It seems that ever since the PlayStation hit the market, the video game industry has become more and more focused on bringing in people who aren’t really into video games. These people are sometimes referred to as “casuals” or “casual gamers”. Over time it seems as though the industry hasn’t even come close to getting this particular audience interested in gaming. As consoles become more about social networking, motion control, and television, they never change how these people view video games. To them, these devices are just another means to utilizing what they’re already interested in, with video games on the side. One example of this would be a friend I talked to the other day. He has little to no interest in video games at all, but did happen to read about the Xbox One. The only thing he even noticed about Xbox One was the aspect about it that had to do with television, in fact that was what generated his interest in it.
While it may be true that companies are capturing a larger audience than before, the people they’re courting aren’t changing. They have no more interest in video games than they did 20 years ago, and probably never will. All that really matters to them is how this hardware will facilitate their interests that don’t have to do with video games. What is worrying, is how far the industry may go to placate this particular group. Microsoft has already taken it a step further with the way it has designed its new platform. How much longer before the focus on these extra features becomes even greater than video games?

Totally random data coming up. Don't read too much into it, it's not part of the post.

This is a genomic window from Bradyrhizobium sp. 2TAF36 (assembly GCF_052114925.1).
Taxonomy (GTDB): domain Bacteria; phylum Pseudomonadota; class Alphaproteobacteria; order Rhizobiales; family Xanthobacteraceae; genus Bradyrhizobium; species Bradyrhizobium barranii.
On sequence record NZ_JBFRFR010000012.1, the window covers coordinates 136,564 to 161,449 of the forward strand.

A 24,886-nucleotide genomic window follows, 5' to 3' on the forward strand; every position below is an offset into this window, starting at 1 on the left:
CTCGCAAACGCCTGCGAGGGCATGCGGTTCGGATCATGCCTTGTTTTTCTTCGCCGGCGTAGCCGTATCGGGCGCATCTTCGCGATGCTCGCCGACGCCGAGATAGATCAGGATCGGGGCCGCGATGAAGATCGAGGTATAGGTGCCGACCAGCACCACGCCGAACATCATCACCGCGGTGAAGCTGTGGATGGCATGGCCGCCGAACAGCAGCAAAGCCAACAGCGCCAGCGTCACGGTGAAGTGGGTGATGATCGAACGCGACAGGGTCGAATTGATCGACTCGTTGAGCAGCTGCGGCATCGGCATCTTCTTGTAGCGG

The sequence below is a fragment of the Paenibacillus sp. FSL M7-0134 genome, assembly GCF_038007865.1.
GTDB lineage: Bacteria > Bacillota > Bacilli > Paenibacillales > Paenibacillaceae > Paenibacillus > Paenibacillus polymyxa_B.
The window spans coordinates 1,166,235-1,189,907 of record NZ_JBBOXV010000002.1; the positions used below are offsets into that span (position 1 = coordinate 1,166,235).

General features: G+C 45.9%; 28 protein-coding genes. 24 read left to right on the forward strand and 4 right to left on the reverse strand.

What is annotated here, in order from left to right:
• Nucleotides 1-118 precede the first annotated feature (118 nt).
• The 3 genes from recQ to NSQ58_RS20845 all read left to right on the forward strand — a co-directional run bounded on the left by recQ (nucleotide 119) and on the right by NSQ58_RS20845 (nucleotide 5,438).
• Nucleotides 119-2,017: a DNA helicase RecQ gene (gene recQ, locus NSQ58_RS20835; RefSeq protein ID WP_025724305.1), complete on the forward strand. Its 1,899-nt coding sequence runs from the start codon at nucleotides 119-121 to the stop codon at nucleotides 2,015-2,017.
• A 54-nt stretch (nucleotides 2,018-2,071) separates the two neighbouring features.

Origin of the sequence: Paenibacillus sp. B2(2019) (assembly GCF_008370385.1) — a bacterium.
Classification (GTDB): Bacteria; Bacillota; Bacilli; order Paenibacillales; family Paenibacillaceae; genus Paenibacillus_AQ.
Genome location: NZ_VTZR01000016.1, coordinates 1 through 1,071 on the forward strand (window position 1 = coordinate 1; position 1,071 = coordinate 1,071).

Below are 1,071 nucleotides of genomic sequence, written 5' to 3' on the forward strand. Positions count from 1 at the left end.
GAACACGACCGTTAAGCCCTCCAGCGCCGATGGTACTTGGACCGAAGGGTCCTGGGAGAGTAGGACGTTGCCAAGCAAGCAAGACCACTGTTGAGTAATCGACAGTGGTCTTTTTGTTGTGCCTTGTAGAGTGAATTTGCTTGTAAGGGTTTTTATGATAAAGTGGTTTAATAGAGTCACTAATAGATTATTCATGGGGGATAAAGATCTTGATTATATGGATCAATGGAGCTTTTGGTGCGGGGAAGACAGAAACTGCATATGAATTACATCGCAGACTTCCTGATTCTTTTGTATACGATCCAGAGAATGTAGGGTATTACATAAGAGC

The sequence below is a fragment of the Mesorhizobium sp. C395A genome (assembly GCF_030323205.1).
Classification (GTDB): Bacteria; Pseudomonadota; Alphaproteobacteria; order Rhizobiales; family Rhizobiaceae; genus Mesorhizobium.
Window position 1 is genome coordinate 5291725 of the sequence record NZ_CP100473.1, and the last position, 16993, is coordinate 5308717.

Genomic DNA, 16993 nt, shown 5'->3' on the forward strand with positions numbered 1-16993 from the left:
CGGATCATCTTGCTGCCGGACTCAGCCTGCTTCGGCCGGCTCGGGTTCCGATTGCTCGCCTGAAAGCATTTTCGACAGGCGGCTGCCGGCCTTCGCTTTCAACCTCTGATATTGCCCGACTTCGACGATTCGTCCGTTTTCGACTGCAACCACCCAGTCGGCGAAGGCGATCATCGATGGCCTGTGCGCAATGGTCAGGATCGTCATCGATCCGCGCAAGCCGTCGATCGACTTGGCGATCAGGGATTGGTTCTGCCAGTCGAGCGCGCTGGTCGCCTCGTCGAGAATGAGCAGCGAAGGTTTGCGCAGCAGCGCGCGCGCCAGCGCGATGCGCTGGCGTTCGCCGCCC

Of course, another question would be how sustainable is this business model? It appears to be short term profit, as this particular group of consumers doesn’t seem to stick around for long before getting bored and moving onto the next thing. Smart phones after all, are capturing more and more casual gamers, and appear to be gaining a lot of steam as the years go by. This could be good or bad depending on the industry’s next move. Companies may try even harder to focus their attention on casuals in an attempt to compete with the smart phones and other devices; or they may find that they can never possibly compete with these devices, and figure it’s simply not profitable to even bother.
Time will tell whether either scenario plays out, but it most certainly can go in any one direction. The night is always darkest before dawn, and we may experience consoles becoming nothing more than entertainment centers with very little focus on video games at all. If this does come to pass, companies may find that they’re simply not profiting from it and will put a greater focus on video games again.